Monday of the Seventh Week of Easter

The Woodpecker Cafe
Lectionary: 297
Behold, the hour is coming and has arrived
when each of you will be scattered to his own home and you will leave me alone.
But I am not alone, because the Father is with me.
I have told you this so that you might have peace in me.
In the world you will have trouble, but take courage, I have conquered the world.”



This passage is heard in the sixteenth chapter of Saint John, as Jesus and his disciples finish their Last Supper, and as Judas meets with the temple police. The Lord predicts his followers will "scatter each to his own home." 


We have heard a similar statement at the end of chapter seven, as Nicodemus and the Sanhedrin argued what to do about Jesus. When they decided he cannot be a prophet because he comes from Galilee, "each of them went home, while Jesus went to the Mount of Olives."

As the supper ends Jesus will again go to the Mount of Olives to meet his enemies, while the disciples scatter.


"But I am not alone" he assures them and us. Unlike the Gospel of Mark, John's gospel emphasizes the Lord's confident obedience to the Father. He is never alone. In fact, as both sacrificial lamb and priest, he presides over his immolation: 
  • When the crowd comes to arrest him they will not be able to lay a hand on him until he gives his consent. In fact they will stumble and fall to the ground when he identifies himself in the darkness, "I am he!" 
  • Pilate will also be unmanned by Jesus' authority as Jesus assures him, "You would have no authority at all were it not given you from above." 
  • Even as he hangs upon the cross he presides over the founding of the new church, consisting of his beloved disciple and his mother. And then he hands over his spirit.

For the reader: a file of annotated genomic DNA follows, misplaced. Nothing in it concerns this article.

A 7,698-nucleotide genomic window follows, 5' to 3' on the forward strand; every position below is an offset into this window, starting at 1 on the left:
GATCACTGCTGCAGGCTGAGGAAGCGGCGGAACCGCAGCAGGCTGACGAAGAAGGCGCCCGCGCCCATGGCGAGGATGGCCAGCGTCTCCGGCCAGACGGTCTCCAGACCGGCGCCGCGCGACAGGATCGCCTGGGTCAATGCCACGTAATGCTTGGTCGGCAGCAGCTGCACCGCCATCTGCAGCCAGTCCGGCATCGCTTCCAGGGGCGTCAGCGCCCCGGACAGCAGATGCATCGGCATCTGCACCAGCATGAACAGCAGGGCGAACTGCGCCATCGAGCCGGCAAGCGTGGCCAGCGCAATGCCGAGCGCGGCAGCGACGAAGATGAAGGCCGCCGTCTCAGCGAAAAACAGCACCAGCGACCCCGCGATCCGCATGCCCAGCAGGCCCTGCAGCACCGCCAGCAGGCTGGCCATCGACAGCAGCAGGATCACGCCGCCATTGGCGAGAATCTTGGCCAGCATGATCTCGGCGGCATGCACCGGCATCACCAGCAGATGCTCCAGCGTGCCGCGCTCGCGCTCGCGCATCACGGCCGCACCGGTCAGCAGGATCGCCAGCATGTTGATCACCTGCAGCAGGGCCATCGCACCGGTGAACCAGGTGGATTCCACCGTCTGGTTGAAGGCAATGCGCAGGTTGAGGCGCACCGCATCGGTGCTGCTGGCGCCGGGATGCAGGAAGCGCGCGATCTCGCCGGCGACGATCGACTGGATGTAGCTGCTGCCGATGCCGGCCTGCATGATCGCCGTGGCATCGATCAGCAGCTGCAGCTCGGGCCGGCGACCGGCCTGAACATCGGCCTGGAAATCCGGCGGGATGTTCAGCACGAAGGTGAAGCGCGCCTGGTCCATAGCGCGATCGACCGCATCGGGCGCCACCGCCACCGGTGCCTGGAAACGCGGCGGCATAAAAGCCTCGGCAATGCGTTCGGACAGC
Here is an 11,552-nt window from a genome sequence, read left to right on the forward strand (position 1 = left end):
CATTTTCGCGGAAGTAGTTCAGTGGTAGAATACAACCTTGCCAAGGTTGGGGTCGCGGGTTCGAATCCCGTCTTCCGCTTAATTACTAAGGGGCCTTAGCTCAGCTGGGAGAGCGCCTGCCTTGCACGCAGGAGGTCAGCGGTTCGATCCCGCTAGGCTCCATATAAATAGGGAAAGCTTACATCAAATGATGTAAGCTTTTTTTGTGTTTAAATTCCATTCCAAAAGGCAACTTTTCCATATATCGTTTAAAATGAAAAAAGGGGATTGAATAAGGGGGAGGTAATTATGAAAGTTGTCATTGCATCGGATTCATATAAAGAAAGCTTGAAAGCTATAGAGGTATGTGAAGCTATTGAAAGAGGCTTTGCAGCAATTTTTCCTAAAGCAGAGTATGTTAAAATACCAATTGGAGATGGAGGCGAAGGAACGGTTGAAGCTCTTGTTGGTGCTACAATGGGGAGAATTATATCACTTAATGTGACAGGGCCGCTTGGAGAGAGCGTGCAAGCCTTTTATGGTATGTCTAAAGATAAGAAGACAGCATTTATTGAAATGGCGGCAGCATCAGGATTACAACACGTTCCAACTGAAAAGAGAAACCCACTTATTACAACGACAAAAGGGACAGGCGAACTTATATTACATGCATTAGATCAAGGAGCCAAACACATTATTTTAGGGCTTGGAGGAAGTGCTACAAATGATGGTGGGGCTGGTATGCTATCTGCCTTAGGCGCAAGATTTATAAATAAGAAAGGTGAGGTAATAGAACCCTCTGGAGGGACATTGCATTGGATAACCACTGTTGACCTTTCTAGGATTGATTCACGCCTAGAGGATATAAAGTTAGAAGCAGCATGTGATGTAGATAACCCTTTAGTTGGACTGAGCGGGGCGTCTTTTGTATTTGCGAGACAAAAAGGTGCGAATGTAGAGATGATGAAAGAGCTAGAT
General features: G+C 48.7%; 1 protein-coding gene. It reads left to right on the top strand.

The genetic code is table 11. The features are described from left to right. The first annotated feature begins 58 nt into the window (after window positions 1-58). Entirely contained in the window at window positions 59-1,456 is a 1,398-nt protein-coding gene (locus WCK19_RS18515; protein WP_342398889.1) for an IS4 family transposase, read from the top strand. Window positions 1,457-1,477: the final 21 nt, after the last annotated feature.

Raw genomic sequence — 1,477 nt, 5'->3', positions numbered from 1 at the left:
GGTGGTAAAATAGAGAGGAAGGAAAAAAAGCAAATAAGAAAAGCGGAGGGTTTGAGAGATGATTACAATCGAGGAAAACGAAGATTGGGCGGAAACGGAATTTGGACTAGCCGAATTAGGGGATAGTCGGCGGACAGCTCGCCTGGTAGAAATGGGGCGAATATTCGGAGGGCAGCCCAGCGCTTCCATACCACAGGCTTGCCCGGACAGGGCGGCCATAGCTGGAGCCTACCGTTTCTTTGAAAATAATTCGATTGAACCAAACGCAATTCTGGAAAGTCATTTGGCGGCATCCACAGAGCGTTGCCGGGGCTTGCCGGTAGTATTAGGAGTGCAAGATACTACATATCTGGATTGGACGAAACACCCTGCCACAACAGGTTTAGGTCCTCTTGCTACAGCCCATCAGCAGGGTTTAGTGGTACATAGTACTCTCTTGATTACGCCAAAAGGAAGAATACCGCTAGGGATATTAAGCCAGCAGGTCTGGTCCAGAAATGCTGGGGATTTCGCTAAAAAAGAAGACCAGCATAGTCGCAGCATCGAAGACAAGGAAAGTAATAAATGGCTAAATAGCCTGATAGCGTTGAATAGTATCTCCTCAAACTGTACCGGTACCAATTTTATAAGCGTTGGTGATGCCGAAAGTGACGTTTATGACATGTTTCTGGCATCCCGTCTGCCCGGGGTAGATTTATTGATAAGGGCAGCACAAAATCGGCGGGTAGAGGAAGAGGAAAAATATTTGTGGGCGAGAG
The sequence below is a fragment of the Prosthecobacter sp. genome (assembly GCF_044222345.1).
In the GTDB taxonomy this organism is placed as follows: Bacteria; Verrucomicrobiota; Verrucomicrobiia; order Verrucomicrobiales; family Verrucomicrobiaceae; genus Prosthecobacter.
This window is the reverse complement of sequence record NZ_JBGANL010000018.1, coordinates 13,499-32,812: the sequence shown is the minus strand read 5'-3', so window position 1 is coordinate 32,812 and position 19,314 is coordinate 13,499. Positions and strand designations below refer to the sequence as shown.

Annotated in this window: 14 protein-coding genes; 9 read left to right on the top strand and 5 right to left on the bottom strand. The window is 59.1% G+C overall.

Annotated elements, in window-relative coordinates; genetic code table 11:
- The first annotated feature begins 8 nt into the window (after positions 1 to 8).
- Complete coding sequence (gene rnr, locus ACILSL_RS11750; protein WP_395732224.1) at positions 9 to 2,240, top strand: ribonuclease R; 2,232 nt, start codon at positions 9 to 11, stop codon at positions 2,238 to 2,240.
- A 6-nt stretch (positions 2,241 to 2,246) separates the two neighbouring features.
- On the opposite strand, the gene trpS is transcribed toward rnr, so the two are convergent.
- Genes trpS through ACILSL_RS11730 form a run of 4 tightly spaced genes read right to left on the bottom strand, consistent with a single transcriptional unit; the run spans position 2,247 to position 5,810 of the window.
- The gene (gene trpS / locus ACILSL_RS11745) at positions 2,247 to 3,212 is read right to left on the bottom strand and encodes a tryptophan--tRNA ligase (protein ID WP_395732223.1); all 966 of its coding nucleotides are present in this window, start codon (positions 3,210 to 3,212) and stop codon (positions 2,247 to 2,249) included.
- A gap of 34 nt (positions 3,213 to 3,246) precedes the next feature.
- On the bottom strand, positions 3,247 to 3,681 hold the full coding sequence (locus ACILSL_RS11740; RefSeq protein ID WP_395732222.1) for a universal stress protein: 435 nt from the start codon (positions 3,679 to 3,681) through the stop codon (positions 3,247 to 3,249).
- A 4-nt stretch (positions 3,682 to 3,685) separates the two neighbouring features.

• In the Gospel of Saint John, Jesus does not suffer an agony in the garden. There is only one verse in the Gospel, in which we hear a note of hesitation, but it's instantly resolved: 

Now my soul is troubled. And what should I say—“Father, save me from this hour”? No, it is for this reason that I have come to this hour. (John 12:27) 

So we have this striking contrast between the disciples and Jesus. They are uncomprehending and scattering; he is fully aware of who he is and what he is doing, and entirely "re-collected" in himself. 

And even when we realize how right he was about us, that we would indeed flee from his martyrdom, he assures us, 

I have told you this so that you might have peace in me. In the world you will have trouble,but take courage, I have conquered the world.”
The disciples in the Gospel of John are first of all witnesses. They attest to his supreme victory over death and to their own sinful cowardice. They see clearly that their worse failure could not deter God's carefully orchestrated plan. There is no need to worry excessively about their sin, since it made no difference one way or the other. It was washed over and erased like a child's sand castle under a tsunami. 

Later, when he showers his peaceful, reassuring spirit upon us, we will do as his disciples have done, confessing our sins and celebrating his victory.

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I love to write. This blog helps me to meditate on the Word of God, and I hope to make some contribution to our contemplations of God's Mighty Works.

Ordinarily, I write these reflections two or three weeks in advance of their publication. I do not intend to comment on current events.

I understand many people prefer gender-neutral references to "God." I don't disagree with them but find that language impersonal, unappealing and tasteless. When I refer to "God" I think of the One whom Jesus called "Abba" and "Father", and I would not attempt to improve on Jesus' language.

You're welcome to add a thought or raise a question.